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Fishing For Customers - Free Small Business Marketing and Advertising Tools, Tips, Articles, Strategies, and Advice. Fishing For Customers: What's In A Name?

Sunday, August 14, 2005

What's In A Name?

Thirty years ago a pair of researchers, Herbert Harari and John W. McDavid gave eighty experienced teachers papers to grade. Eight essays, all of comparable quality were supposedly by boys named David, Elmer, Hubert, and Michael, and by girls named Adelle, Bertha, Karen, and Lisa. The names were rotated through the eight essays, so that some teachers believed David wrote the essay on Tarzan, while others noted that David wrote the essay on kites.

Result? When credited to names with positive stereotypes the papers got better grades than when credited to names with negative stereotypes. Michael always got a better grade than Elmer, for instance.

Interesting. Names make a difference in people's expectations.

That would lead a curious person to wonder if George W. Bush could have been elected had his name been Pépé LePetomaine. Would John Kerry have been his party’s choice of candidate were he named Percy Arbuthnot? Would our fellow citizens be supportive of sending troops into combat if the initiative had been named something other than the “War On Terror?”

Those who are very talented often make things look easy. When talented people are articulate, they make things sound easy, too. I think that’s the case with a post Chris Gloede authored on his Rants on Modern Marketing blog titled Product: Naming Isn’t Really That Important. It's what started me thinking about names.

I don’t disagree with Chris often. No matter how simple he makes it sound, I don’t believe that he would choose anything but a great name. Like I said, talented people just "do it," while others are wondering what to do. And I certainly agree with him when he says “having a good product supported by good marketing” is more important than the name of the business.

Still, I think names are important.
Everything in our world has a name. Every sound, every color, everything you touch, and every business you deal with. Some names have positive connotations. Others much less so.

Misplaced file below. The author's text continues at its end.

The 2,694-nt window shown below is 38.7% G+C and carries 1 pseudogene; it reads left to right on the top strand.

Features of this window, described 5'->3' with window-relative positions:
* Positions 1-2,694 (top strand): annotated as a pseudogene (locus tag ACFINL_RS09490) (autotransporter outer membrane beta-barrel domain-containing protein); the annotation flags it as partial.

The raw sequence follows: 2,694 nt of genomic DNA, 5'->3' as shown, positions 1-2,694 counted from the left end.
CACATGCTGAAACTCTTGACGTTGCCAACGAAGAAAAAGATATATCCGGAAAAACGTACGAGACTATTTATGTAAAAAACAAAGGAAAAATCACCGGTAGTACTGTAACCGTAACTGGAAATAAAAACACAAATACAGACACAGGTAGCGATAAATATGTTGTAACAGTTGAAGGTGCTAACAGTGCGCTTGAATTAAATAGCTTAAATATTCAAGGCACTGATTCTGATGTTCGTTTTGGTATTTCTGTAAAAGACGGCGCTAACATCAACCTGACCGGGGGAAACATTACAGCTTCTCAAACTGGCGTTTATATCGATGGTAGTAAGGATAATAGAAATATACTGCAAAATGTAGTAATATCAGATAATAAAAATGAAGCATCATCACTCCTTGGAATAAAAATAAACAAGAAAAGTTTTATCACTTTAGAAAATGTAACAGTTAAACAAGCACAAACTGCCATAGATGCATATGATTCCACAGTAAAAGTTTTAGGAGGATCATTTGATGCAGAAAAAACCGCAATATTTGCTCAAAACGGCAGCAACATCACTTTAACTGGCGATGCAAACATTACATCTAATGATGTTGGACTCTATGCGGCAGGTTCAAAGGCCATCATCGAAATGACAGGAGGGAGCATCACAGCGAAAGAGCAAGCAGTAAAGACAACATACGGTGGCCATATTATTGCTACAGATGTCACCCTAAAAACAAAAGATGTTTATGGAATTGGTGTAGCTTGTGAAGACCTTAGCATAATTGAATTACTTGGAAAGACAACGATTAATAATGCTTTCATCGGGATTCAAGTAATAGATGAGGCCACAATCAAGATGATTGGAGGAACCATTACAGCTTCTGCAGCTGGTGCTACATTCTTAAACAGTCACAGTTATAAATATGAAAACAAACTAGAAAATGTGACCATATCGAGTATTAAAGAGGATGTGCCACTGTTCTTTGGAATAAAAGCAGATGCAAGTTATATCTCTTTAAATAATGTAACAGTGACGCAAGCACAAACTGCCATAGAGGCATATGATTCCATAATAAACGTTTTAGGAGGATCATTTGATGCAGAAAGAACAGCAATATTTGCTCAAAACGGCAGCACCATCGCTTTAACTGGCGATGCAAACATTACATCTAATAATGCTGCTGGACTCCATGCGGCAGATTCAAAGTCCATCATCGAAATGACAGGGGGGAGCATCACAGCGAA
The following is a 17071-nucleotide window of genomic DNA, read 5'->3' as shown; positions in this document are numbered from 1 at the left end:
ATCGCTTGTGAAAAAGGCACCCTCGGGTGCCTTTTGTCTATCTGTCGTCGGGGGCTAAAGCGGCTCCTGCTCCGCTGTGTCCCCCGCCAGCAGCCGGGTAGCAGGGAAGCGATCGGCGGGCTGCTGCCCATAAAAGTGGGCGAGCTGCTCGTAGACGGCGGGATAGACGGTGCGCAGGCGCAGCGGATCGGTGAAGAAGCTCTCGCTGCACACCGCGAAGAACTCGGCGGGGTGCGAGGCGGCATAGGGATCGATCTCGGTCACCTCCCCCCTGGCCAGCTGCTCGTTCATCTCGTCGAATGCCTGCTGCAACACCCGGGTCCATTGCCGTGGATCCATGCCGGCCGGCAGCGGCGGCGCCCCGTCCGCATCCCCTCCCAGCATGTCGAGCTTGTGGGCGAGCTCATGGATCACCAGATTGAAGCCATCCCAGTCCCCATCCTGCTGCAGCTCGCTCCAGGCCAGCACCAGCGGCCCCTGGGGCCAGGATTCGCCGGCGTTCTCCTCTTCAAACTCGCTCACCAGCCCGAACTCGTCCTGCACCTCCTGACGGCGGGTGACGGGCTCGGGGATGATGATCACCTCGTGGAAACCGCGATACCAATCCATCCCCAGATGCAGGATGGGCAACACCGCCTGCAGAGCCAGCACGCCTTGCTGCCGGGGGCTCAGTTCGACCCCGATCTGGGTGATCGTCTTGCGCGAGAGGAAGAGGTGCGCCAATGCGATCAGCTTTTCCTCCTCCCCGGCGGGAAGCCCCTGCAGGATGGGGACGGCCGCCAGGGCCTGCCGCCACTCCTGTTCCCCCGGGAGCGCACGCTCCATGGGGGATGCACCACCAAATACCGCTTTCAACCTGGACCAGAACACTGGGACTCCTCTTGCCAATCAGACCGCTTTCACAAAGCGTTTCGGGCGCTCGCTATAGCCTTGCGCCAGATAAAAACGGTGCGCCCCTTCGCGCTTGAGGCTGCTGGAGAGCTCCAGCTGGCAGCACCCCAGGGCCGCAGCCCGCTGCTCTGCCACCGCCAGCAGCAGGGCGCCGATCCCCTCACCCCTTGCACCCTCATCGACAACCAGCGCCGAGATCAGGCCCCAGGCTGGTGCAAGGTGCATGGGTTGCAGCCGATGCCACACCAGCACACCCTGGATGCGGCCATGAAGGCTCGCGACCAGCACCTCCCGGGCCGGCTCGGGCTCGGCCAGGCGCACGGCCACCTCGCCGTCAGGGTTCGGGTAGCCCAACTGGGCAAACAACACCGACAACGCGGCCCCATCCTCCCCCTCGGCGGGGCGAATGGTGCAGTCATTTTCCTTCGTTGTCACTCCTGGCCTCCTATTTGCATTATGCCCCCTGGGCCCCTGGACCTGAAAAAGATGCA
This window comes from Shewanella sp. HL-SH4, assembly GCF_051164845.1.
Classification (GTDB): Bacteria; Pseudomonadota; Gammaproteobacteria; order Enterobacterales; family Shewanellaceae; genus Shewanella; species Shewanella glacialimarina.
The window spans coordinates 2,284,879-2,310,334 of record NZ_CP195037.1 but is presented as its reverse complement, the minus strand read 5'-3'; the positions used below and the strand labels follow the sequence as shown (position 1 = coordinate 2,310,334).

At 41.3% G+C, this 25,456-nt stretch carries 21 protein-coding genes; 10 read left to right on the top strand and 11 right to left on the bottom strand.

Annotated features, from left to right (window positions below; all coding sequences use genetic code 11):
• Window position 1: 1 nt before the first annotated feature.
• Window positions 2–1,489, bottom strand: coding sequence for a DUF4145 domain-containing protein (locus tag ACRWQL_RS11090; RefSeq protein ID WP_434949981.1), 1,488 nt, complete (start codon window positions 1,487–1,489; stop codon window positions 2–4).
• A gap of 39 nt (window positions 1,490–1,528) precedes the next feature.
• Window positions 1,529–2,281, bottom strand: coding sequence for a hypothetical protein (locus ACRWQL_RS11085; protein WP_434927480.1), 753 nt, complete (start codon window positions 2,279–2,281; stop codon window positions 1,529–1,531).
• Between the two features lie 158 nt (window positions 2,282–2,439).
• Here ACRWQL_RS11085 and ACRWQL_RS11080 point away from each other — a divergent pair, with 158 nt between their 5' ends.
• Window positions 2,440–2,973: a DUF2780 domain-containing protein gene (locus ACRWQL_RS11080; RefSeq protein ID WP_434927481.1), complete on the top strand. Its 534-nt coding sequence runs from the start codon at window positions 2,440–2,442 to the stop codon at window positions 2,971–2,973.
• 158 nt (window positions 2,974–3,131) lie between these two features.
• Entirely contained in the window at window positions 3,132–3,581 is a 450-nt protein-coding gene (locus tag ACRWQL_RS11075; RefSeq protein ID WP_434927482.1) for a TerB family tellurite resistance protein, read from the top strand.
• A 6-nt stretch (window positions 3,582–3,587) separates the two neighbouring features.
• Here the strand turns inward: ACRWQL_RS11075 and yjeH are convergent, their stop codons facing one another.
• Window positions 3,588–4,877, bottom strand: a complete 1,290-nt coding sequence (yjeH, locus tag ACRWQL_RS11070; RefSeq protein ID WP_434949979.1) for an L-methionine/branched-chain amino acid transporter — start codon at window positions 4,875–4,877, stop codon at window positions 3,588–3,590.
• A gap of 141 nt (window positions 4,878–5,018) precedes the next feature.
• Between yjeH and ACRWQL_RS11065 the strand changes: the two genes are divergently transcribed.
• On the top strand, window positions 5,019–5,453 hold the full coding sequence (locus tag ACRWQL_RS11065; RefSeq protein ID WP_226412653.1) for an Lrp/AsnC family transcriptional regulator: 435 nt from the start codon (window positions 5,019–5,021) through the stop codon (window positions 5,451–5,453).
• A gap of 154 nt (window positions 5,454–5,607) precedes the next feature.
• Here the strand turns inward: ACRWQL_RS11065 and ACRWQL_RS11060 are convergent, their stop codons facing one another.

It’s not likely anyone today would name a baby Francis, Edgar, Agatha, or Mabel. And yet, we see companies deliberately choosing such names as Vapid Software. (I’ll save you the trouble of looking it up. Vapid is a Latin adjective meaning “flat tasting, lacking liveliness, dull”).

There wasn’t much of a market for Chinese gooseberries. Say it out loud and listen to the sound of that name - gooseberries. It's so much more attractive now that it's been renamed “Kiwi fruit.”

Crazy Eddie®, “with prices so low we must be insane,” sold massive amounts of stereo gear in New York in the 70s. It was a memorable name with a memorable advantage to consumers. But how likely are you to seek out an accountant doing business as Crazy Henry’s Income Tax Service? Would you make an appointment with a proctologist who calls himself Crazy Norman?

Names are important. A businesses name is the foundation upon which it's image is built. Are you more likely to purchase:

DieHard®, or Gulf Star® batteries?
Intensive Care®, or Cornhuskers® lotion?
Craftsman®, or Imperial® hand tools?

Care to guess which name in each pair sells more? Names are important.

Overstock Dot Com has a problem in trying to market themselves as a high end retailer. The television image of opulance and the good life clashes with the name. Go to their web site and decide which of those images is a lie. Either way, their name becomes the limiting factor.

Does The Body Shop® repair cars or sell scented bath products? This one sells bath products, and the name works. By association with the other image of a body shop, the implication is that you'll find products to fix your body.

My Great Names List is heavily populated by Sears® brands. In addition to Craftsman® and DieHard®, Sears names are such gems as Silvertone®, Coldspot®, Toughskins®, and the now defunct Roadtalker® CB radios. Sears understands naming.

Other names on my Great Names List include Right To Life Society®, Bank of America®, Sports Illustrated®, and Pay Less Drugs® (Yeah, I know. They’re Rite Aid®, now. Pity. I understand Pay Less Drugs. Wanna explain to me what a Rite Aid is? Or how to spell it?)

A British energy company named Powergen? I like it. The Italian subsidiary of that company? Powergenitalia. That wouldn't be such a good name.

What do you think about Phartronics Engineering or Ascend Communications. (Try them out loud. It makes a difference).

Also featured on my You’ve Gotta Be Kidding Me names list are such gems as Badcock Furniture, Boozer Shopping Center, Beaver Cleaners, Dick Cleaners & Drapery Service, and Bea’s Ho-Made Products.

I want to see the workers on Bea’s assembly line.

For the record, I didn't invent these names to make my point. I’m not that clever. These are very real businesses. Well, except for Powergenitalia.

Names are important. Names establish the foundation of image. Names make a difference in people's expectations. Your child’s name is important to his future success, and so is your business’ name important to its future success.

In each case we use the name to affect public perception. Perception is reality.

And what is marketing, if not an attempt to alter perception?

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